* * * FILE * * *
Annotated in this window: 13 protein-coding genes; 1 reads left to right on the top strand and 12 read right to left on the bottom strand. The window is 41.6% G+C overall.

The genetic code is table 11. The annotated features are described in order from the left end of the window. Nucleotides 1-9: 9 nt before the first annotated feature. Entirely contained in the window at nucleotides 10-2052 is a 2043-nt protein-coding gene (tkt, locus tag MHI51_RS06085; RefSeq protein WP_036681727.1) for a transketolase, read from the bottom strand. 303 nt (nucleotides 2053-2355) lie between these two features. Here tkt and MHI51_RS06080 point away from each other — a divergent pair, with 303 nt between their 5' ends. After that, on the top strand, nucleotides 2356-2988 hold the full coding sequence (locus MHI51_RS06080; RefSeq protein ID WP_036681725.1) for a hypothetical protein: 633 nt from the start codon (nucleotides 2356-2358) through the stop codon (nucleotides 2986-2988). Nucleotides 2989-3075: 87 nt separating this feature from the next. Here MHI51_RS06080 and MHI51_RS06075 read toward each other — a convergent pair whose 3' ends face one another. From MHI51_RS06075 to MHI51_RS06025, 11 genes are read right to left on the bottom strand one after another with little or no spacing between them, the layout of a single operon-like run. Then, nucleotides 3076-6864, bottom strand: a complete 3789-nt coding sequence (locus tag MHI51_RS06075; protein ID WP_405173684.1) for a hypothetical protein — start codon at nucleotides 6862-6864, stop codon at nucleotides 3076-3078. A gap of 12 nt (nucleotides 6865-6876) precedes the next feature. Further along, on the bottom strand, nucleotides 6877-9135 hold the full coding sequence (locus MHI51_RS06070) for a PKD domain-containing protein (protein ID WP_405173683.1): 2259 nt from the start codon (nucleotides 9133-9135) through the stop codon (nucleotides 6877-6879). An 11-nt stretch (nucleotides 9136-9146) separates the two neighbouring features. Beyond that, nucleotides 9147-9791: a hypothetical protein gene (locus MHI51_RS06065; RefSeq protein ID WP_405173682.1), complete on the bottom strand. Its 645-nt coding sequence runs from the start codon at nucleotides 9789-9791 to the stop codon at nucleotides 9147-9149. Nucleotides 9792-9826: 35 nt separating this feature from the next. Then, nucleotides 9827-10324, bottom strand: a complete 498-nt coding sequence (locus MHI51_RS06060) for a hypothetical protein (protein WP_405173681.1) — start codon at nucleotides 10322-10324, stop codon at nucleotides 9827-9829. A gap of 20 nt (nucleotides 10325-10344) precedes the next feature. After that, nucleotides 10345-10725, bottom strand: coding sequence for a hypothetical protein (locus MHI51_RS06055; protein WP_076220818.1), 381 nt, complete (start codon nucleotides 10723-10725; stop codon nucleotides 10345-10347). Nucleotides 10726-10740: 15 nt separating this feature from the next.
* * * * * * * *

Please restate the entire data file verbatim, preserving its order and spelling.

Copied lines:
Annotated in this window: 13 protein-coding genes; 1 reads left to right on the top strand and 12 read right to left on the bottom strand. The window is 41.6% G+C overall.

The genetic code is table 11. The annotated features are described in order from the left end of the window. Nucleotides 1-9: 9 nt before the first annotated feature. Entirely contained in the window at nucleotides 10-2052 is a 2043-nt protein-coding gene (tkt, locus tag MHI51_RS06085; RefSeq protein WP_036681727.1) for a transketolase, read from the bottom strand. 303 nt (nucleotides 2053-2355) lie between these two features. Here tkt and MHI51_RS06080 point away from each other — a divergent pair, with 303 nt between their 5' ends. After that, on the top strand, nucleotides 2356-2988 hold the full coding sequence (locus MHI51_RS06080; RefSeq protein ID WP_036681725.1) for a hypothetical protein: 633 nt from the start codon (nucleotides 2356-2358) through the stop codon (nucleotides 2986-2988). Nucleotides 2989-3075: 87 nt separating this feature from the next. Here MHI51_RS06080 and MHI51_RS06075 read toward each other — a convergent pair whose 3' ends face one another. From MHI51_RS06075 to MHI51_RS06025, 11 genes are read right to left on the bottom strand one after another with little or no spacing between them, the layout of a single operon-like run. Then, nucleotides 3076-6864, bottom strand: a complete 3789-nt coding sequence (locus tag MHI51_RS06075; protein ID WP_405173684.1) for a hypothetical protein — start codon at nucleotides 6862-6864, stop codon at nucleotides 3076-3078. A gap of 12 nt (nucleotides 6865-6876) precedes the next feature. Further along, on the bottom strand, nucleotides 6877-9135 hold the full coding sequence (locus MHI51_RS06070) for a PKD domain-containing protein (protein ID WP_405173683.1): 2259 nt from the start codon (nucleotides 9133-9135) through the stop codon (nucleotides 6877-6879). An 11-nt stretch (nucleotides 9136-9146) separates the two neighbouring features. Beyond that, nucleotides 9147-9791: a hypothetical protein gene (locus MHI51_RS06065; RefSeq protein ID WP_405173682.1), complete on the bottom strand. Its 645-nt coding sequence runs from the start codon at nucleotides 9789-9791 to the stop codon at nucleotides 9147-9149. Nucleotides 9792-9826: 35 nt separating this feature from the next. Then, nucleotides 9827-10324, bottom strand: a complete 498-nt coding sequence (locus MHI51_RS06060) for a hypothetical protein (protein WP_405173681.1) — start codon at nucleotides 10322-10324, stop codon at nucleotides 9827-9829. A gap of 20 nt (nucleotides 10325-10344) precedes the next feature. After that, nucleotides 10345-10725, bottom strand: coding sequence for a hypothetical protein (locus MHI51_RS06055; protein WP_076220818.1), 381 nt, complete (start codon nucleotides 10723-10725; stop codon nucleotides 10345-10347). Nucleotides 10726-10740: 15 nt separating this feature from the next.